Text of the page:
Driving into Sonoma Valley from Santa Rosa, the first undeniable indication you've made it to Wine Country is a bizarrely huge stone building a couple hundred yards back in a merlot vineyard, on the north side of Highway 12 in Kenwood.
With its dark bricks, steep walls, slate roofs, spires and imposing posture, it looks like nothing less than a castle, which is exactly how Steve Ledson envisions the Ledson Winery tasting room.
"I call it a Normandy-style castle," he told me in a recent conversation. "My family was originally from Europe, they came over in the 1800s. After I build this place and traveled over there, I started seeing stuff that looked like the Castle, looked like the design. I find it intriguing that I was dreaming all that stuff."
When Ledson says he was "dreaming all that stuff," it's not a metaphor. He originally planned the structure as a family home - he himself grew up a fifth-generation Valley resident, and lived until he was 21 nearby up Pythian Road.
But as the design for structure began to take shape, it took on a life of its own.
"I started sketching out what I wanted for the floor plan," he said, "then I started having these dreams about it. First I'd wake up in the middle of the night and start drawing stuff, then I started putting the plans and elevations I had on the ceiling above my bed.
"As I'd go to sleep, I'd lay there and think about it, and just with that thought in front of my mind I'd dream about it and I'd keep drawing. I designed it, I think, from my dreams."
Ledson, a contractor by trade who looks like he does every task on the job himself, finally decided the place was too much for his family alone. It's when unexpected drive-by visitors came to his door to ask if it was a winery that the idea began to take shape.
"1994 is when I got the idea to convert what was supposed to be my residence into a tasting room. I was actually living in that little guest house while we finished up the main house," he said.
Ledson's family had been making wine in the area since the 1800s, and although he had done so with his father, and knew a lot of winemakers, he had never done so for commercial purposes.
But he took the reins and, while his appeal to the county Planning Commission to convert a residential permit to a commercial winery permit began to drag on, became the winemaker for his first release, a 1993 Merlot from the 17 acres planted at the Highway 12 estate.
After three years of the drawn-out permit process, an appeal to the Sonoma County Board of Supervisors resulted in approval of his conversion permit, and he opened for business in 1997 with a doublewide trailer parked on the property serving as the tasting room.
"We still have our first wine club member," he said. "We signed him up in that trailer - in fact I think it was him who gave the tasting room the name, the Double Wide."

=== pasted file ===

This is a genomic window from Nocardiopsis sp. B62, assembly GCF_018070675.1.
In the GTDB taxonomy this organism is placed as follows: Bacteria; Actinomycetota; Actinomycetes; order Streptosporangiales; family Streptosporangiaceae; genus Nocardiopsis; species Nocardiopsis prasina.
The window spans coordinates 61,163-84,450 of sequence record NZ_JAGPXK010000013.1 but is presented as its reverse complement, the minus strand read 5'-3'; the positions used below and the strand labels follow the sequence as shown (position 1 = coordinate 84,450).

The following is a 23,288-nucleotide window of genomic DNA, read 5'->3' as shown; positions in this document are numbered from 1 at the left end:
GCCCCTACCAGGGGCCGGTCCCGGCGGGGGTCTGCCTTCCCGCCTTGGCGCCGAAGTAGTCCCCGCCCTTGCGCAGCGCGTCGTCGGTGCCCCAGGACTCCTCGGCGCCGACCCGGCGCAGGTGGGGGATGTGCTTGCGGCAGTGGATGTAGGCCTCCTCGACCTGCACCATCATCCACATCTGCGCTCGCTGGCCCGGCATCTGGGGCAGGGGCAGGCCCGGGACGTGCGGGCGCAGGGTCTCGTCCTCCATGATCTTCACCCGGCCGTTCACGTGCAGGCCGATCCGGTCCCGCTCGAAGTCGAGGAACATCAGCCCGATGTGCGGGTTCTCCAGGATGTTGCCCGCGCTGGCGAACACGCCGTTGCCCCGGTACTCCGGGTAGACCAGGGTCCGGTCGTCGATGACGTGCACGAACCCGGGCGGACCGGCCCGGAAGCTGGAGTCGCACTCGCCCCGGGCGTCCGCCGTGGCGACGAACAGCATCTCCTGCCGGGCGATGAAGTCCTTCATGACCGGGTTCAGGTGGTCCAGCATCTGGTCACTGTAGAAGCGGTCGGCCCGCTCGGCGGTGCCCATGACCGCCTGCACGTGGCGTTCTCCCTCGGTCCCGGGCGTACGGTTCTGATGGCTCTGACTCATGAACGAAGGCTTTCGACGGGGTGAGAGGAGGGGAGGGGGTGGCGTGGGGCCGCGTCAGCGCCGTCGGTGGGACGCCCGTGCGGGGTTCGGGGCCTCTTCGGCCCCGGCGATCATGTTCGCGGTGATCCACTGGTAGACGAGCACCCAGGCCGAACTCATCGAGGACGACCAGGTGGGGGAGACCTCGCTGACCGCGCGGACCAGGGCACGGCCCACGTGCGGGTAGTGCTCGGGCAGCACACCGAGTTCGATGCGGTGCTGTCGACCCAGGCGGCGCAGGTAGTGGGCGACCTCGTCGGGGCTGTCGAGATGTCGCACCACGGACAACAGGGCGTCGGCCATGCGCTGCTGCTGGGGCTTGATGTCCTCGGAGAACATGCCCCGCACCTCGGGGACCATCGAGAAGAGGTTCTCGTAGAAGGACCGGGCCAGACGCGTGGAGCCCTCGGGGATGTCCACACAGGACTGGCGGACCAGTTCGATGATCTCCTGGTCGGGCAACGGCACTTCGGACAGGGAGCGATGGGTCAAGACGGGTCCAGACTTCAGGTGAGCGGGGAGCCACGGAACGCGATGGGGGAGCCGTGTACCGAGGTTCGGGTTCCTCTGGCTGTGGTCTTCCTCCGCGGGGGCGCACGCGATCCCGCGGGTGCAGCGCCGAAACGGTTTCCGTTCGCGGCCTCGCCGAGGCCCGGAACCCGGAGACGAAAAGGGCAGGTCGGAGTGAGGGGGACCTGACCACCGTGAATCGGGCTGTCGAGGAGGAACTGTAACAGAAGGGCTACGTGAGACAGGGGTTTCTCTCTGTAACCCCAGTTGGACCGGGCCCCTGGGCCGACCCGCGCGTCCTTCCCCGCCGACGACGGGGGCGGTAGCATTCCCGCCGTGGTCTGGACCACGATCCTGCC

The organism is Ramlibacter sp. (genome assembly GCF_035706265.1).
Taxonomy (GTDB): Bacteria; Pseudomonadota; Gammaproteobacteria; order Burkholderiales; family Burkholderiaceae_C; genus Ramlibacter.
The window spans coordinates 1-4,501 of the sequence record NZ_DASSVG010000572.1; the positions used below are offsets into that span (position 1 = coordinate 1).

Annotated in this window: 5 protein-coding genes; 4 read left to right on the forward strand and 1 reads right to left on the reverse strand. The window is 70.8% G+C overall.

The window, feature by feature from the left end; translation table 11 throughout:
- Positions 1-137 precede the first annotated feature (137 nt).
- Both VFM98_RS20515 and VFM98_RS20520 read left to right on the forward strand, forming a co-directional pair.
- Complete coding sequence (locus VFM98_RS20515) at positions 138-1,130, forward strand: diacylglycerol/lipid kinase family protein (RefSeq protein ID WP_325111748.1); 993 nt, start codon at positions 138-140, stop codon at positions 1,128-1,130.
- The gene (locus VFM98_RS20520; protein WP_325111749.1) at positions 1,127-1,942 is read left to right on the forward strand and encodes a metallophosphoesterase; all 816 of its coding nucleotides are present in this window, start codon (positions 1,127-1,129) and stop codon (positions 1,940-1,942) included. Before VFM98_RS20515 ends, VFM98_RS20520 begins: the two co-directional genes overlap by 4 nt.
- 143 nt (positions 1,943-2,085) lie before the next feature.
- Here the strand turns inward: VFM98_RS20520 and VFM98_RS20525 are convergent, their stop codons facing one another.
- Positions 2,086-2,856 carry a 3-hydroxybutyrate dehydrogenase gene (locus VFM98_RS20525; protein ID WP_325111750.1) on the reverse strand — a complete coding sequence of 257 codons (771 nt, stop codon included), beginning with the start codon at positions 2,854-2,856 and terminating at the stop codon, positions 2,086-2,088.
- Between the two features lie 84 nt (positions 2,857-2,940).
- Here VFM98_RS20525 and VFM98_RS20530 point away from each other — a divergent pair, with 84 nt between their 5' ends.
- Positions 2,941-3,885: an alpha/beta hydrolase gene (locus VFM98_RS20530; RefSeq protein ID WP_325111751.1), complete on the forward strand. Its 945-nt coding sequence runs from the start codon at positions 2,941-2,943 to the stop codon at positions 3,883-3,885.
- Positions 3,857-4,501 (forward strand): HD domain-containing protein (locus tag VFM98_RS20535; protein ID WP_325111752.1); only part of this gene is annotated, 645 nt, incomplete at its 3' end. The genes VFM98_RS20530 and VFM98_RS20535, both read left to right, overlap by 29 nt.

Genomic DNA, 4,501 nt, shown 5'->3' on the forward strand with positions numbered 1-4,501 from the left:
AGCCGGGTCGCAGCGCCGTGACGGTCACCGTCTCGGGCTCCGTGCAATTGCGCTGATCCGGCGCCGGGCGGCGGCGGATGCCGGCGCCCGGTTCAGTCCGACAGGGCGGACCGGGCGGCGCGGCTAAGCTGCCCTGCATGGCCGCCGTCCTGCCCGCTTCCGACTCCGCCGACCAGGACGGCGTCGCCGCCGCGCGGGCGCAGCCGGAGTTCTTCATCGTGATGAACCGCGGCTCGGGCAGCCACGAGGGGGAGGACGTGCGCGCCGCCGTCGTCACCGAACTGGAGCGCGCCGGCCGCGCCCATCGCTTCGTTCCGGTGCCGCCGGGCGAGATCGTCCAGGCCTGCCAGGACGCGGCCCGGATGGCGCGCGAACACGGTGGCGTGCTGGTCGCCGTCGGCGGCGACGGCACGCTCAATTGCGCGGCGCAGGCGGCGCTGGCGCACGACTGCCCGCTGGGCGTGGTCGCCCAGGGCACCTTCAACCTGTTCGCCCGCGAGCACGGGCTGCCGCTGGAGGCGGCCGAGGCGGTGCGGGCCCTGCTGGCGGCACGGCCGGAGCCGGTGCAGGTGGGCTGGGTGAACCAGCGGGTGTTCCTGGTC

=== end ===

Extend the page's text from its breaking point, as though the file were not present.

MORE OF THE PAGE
The story, about Jan and Dave Holcomb of Denver, is one of many historical anecdotes on Ledson Winery website.
Now Ledson Winery has about 15,000 wine club members, leading the winery's direct-to-consumer sales strategy. Production at Ledson Winery is usually around 30,000 cases, though in recent years it’s dropped to 18,000 due to unfavorable weather, according to General Manager Mark Thomas.
He took me on a tour of the 12,000 square foot castle, its three downstairs tasting rooms and five upstairs luxuriously appointed private rooms, its grounds, its hand-crafted ornate wood inlays cut and installed by Steve's son, Mike.
There is also a gallery of black-and-white portraits and photos of Ledson and Cunningham family ancestors, whose faces resemble (but are not) familiar figures like Jack London or Richard and Pat Nixon, Jack Kerouac to J. Edgar Hoover.
Nearly all of the wine is sold directly to those 15,000 wine club members and others whose preference in wines is known. Sometimes you'll find Ledson wines on a restaurant's wine list - specifically of course at the the downtown establishment he opened in 2003.
"From time to time I offer them to a few places I visit, just because I like to drink my wines," Ledson said.
Makes sense: His wines have been winning a number of prestigious awards, including the Sweepstakes White at the 2006 Sonoma County Harvest Fair, for the 2005 Russian River Sauvignon Blanc.
Still, it's a given that the Castle is his biggest marketing asset.
"The biggest draw is the building," said Thomas. "They're taken aback when they come in and see the big staircase - then they try the wines."
There are three tasting rooms downstairs, of which at least two are usually open, each named after the generation of Steve Larson's father: Noble, Winslow and Whitby. The Gourmet Marketplace is to the left of that grand staircase, where racks and displays fill the big room with zinfandels, cabernets, merlots, sauvignon blancs, syrahs and petite sirahs, just about every varietal you've come across. There are also many dessert wines and, occasionally, celebrity bottlings from the likes of Jeff Bridges, Michael McDonald and Dwight Clark. Plus sandwiches, for picnicking on the oak-shaded grounds.
There are other wineries along Highway 12, in Kenwood and Glen Ellen, leading into Sonoma. Some of them, too, are castles - Chateau St. Jean comes to mind, appropriately. In the Napa Valley, such grandiose structures are not uncommon. But it's not just that Ledson Winery is the first one you come to. It's more than that.
With its blending of fine wines, celebrity, a conspicuous display of wealth and an evident attention to detail, to say nothing of ambitious architecture, the Castle disappoints few. It's one man's Sonoma Valley dreams made manifest, in wine and stone.